Welcome to Speakfully Insider, a weekly series featuring thought leaders on important topics surrounding workplace mistreatment, company culture, workplace safety, social justice, and more.
Please introduce yourself.
Hi, I’m a behavioral scientist, founder of MindEquity Consulting, and former Chief Marketing Officer with three decades operating and advising Fortune 500 and FTSE-50 global organizations. I’m also a Founder and a Non-Executive Director of the world’s first Global Association of Applied Behavioral Scientists. Today, I consult with business leaders and sit on various boards across the investment, executive search, and sports industries including UN Women (UK), The Football Association, World Athletics, TS Lombard, and JD Haspel.
Will you please describe the impetus for you to become interested in helping businesses create culture, brand, and behavioral change?
I started my career as a consultant so it has now almost come full circle decades later. My interest in understanding people and applying organization and consumer psychology principles to business has always been there. However, I chose to formalize this after a course at Harvard several years ago. I shifted career direction, completed a Masters in Behavioral Science at the London School of Economics, and founded MindEquity, a brand and behavior consultancy, to help companies with extensive behavioral challenges – not that this is always recognized! Counteracting ingrained biases like loss aversion, overconfidence, and group attribution has been instrumental in steering client decisions towards the best strategy, rather than the easiest one. Once they are aware of the adverse influence of biases, it's hard to simply ignore them.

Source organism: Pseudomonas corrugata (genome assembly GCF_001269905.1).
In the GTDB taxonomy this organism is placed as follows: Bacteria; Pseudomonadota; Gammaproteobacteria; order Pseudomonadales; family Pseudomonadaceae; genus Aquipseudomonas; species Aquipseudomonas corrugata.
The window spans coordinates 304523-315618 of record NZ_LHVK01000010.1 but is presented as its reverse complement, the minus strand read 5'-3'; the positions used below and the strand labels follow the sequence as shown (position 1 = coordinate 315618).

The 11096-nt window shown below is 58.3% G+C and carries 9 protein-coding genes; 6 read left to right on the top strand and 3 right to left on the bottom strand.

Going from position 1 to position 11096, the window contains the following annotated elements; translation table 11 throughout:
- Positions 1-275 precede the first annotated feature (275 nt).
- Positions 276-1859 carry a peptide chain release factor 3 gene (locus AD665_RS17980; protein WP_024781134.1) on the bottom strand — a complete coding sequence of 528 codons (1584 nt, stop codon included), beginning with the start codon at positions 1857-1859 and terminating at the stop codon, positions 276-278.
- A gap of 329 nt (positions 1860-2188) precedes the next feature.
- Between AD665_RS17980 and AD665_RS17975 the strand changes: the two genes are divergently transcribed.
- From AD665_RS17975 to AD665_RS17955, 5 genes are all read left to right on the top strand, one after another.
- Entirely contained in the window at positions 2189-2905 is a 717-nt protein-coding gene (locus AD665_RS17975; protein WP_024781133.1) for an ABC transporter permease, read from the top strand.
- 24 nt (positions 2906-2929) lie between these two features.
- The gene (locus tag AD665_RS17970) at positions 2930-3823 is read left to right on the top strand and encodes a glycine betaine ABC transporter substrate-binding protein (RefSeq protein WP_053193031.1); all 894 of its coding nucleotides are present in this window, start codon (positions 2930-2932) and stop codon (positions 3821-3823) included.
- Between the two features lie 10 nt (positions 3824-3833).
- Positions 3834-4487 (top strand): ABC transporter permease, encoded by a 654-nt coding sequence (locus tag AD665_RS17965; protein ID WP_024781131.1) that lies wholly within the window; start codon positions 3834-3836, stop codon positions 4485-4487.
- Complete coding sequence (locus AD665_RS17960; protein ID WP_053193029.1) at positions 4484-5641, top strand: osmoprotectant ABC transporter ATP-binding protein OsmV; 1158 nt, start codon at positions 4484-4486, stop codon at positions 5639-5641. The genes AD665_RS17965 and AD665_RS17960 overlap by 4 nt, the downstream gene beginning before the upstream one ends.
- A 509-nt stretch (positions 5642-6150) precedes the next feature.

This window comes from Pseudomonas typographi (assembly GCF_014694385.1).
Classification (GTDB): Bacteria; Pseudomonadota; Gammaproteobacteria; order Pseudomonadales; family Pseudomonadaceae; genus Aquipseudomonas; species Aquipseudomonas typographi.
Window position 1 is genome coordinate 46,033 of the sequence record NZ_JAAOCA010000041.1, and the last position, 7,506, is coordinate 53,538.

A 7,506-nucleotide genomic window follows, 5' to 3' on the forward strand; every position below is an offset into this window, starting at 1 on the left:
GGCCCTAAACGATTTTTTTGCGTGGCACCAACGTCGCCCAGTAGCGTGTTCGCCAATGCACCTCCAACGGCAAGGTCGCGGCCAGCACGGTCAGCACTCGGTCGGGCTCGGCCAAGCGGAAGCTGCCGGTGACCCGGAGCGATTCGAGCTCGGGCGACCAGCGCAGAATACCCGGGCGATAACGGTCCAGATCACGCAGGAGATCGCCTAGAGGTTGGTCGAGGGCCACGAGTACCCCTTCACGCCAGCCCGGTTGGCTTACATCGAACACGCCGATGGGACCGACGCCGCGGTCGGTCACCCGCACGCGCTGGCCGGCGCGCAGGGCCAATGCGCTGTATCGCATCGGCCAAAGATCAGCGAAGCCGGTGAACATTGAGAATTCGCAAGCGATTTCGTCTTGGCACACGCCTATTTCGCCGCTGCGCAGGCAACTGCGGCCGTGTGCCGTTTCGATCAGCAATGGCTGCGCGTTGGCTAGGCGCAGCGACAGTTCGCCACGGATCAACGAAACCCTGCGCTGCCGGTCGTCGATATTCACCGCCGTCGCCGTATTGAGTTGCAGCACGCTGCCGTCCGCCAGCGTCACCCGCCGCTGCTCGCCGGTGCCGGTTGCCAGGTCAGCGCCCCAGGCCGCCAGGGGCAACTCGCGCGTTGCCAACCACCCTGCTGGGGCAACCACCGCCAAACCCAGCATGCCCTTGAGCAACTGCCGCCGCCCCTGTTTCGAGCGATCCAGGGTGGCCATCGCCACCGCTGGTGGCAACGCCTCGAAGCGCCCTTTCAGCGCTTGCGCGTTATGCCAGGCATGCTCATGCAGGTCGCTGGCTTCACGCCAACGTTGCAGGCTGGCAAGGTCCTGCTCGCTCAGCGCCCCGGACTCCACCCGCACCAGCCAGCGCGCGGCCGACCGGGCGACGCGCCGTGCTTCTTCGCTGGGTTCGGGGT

You hold board appointments with a Diversity and Inclusion agenda. Do you see boards changing when it comes to equal opportunities for D & I and if so, how?
The general composition of Boards is already changing in many countries as leaders are making a strategic effort to hire for cognitive diversity. For example, at the Football Association, I am the only non-footballer, non-referee, and non-coach which is a phenomenal statement of how committed they are to this principle, and how seriously they take it. Not all Boards are successful of course. However, Chairs of publicly-listed organizations are feeling intense social and regulatory pressure from shareholders to move with the times. I suspect that this will continue. They don’t have a choice anymore.
In 2018 you founded MindEquity. Will you describe your focus for that venture and some of the success you’ve seen as a result?
MindEquity is a strategic London-based brand, business, and behavior consultancy that provides a range of science-led solutions for firms in transformation and transition. We focus on applying behavioral frameworks to diagnose and redesign business problems which might include process change to redress low innovation, being rooted in the past, silo-thinking, customer redemptions, or misconduct. Most of my clients are publicly listed companies across financial services, aviation, transport, hospitality, sport, and utilities, all seeking revenue growth, culture change, market expansion, and brand modernization.
The industry has been lucky as demand is exploding for behavioral change. Chief Behavior Officers are predicted to be the hottest job in the next decade, according to Bloomberg! Companies are also becoming far more savvy about the need for culture change and the use of new techniques to solve old problems.
Your recent piece for Harvard Business Review eloquently states where companies are with compliance tools and describe them as essentially ineffective. What do you feel is effective in motivating employees to speak up?